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The Architect

Who was Gustave Eiffel?

Born under the name Bonickhausen dit Eiffel on December 15, 1832 in Dijon, France. Gustave Eiffel was a French civil engineer and architect. Since an early age he had showed interest in construction and attended the prestigious College of Art and Manufacturing in Paris, and obtained a specialization in chemistry as well. His first paid job was as a private secretary for the railway engineer Charles Nepveu, who soon went bankrupt, but was able to help Gustave find another job designing a 22 metre sheet iron bridge for the Saint Germaine railway, and from there he worked on several projects focused mainly on bridges and metalworks. One of them was none other than the structure design of the Statue of Liberty. His engineering career ended with the Eiffel Tower, and then devoted his later years to scientific research, until he passed away on December 27, 1923 at the age of 91.

Why did he build the tower?

Gustave Eiffel always showed interest for engineering from an early age. He graduated from the prestigious College of Art and Manufacturing in Paris, and from there he worked on hundred of different metal structures all around the world. Railway bridges were his favorite kind of work. But he was also known for his work on metal structures and industrial installations.

Previous to building the Eiffel Tower, he had several achievements on this résume: the Porto viaduct over the river Douro in 1876, the Garabit viaduct in 1884, Pest railway station in Hungary, the dome of the Nice observatory, and the ingenious structure of the Statue of Liberty in New York.

Years prior to the Eiffel Tower, he had already filed a patent for metal structures that could go over 300 metres. The highlight of his career was in 1889 with the Eiffel Tower. This date marks the end of his career as an entrepreneur.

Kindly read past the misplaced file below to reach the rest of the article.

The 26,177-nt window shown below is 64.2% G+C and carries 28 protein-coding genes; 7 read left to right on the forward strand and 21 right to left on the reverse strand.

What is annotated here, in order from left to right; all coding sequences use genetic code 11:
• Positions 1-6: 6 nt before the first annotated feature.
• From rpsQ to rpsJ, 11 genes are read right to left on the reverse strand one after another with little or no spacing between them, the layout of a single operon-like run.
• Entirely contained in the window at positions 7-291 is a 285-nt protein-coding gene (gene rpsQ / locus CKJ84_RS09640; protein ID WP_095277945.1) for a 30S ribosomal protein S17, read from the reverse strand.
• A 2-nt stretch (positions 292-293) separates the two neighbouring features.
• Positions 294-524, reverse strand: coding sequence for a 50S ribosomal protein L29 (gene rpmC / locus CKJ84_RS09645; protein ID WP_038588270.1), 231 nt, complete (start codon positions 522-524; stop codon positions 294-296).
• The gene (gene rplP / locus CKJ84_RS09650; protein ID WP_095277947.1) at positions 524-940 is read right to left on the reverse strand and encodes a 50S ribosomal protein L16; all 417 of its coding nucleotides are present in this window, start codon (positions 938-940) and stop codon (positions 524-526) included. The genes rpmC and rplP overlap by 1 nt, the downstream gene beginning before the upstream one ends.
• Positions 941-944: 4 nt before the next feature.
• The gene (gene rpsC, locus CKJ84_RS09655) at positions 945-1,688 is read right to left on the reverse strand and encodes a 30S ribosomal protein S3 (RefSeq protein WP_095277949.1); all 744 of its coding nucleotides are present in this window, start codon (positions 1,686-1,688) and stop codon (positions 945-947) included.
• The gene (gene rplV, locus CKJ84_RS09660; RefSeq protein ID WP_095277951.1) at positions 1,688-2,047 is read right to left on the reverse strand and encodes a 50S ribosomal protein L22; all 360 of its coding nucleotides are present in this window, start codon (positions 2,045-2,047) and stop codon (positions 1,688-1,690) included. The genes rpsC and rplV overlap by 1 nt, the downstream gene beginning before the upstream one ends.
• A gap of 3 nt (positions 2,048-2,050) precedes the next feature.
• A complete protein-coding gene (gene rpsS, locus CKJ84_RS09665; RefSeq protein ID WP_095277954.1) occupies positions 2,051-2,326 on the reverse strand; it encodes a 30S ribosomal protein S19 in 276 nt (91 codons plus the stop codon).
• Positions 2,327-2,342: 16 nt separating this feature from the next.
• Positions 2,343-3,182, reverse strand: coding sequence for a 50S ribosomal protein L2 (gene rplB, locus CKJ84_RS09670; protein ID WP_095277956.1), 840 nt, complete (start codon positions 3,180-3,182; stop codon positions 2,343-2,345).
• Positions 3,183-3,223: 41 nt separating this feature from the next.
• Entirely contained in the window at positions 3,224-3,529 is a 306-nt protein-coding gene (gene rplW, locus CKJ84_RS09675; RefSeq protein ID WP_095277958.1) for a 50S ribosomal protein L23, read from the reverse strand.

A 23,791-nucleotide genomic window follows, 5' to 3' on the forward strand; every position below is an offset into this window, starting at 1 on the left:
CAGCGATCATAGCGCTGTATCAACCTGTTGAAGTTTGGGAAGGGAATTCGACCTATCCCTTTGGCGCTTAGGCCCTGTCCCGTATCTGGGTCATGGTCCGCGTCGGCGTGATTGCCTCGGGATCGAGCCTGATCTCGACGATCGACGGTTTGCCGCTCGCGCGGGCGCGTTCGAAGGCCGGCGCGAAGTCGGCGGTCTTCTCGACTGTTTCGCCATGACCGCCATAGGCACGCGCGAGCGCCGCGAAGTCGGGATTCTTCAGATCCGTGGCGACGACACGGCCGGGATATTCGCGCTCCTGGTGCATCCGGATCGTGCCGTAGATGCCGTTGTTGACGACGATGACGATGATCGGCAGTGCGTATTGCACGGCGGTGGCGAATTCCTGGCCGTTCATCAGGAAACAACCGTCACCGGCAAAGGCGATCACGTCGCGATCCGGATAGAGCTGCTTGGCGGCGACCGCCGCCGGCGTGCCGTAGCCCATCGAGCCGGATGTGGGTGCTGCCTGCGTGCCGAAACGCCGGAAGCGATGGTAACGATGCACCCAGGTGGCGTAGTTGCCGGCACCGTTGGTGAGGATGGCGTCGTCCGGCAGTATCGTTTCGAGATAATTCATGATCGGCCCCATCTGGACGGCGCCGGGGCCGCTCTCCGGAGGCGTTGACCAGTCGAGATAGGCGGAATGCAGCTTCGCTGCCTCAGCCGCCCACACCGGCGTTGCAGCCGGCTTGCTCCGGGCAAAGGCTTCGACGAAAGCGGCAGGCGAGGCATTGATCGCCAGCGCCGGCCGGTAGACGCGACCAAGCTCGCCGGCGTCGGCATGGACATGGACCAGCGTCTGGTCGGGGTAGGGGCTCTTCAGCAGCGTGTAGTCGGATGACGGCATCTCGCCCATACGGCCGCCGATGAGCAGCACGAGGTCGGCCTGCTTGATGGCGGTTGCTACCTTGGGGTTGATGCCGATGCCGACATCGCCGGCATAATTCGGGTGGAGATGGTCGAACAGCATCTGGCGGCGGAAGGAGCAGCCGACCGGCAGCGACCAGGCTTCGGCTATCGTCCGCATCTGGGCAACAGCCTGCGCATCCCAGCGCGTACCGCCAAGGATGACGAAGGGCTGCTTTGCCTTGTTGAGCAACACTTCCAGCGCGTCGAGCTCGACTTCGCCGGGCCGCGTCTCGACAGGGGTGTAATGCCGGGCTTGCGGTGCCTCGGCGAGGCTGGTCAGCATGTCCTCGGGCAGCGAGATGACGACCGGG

The apartment in the Eiffel Tower

When Gustave Eiffel designed the Eiffel Tower, he included a space for his own private apartment. Where he spent a lot of time conducting his scientific experiments, weather and astronomical observations. At the time, many coveted the chance to go up and spend some time in Eiffel’s private quarters, but few selected were able to enjoy his company up on the 3rd floor of the Eiffel Tower. Many even offered sums of money to be able to visit Eiffel’s private office, but he always refused.

Today it’s open to the public with staged scenes of Eiffel and Thomas Edison deep in conversation, and historical instruments and artifacts from that time period.

The Scientific Experiments

Gustave Eiffel had also shown interest in science from college, since he also obtained a chemistry specialization. He transferred this passion to the design, engineering and function of what we know today as the Eiffel Tower. As soon as it was inaugurated, Eiffel wanted to prove the many uses the Tower could have aside from being a main tourist attraction. Eiffel conducted many scientific experiments that went from meteorological to physical, going through aerodynamics and air resistance. He even tried physiological studies, but the test results were too inconclusive. However, it wasn’t until he made the Tower into a giant antenna that he found its true purpose. Soon after wireless telegraph transmission was developed and achieved in the 19th century the military took interest in this technology. The Tower was ideal for this since the higher the antenna, the better the transmission and the greater distance, and so the Tower gained unique relevance for science, and it hasn’t been questioned since.

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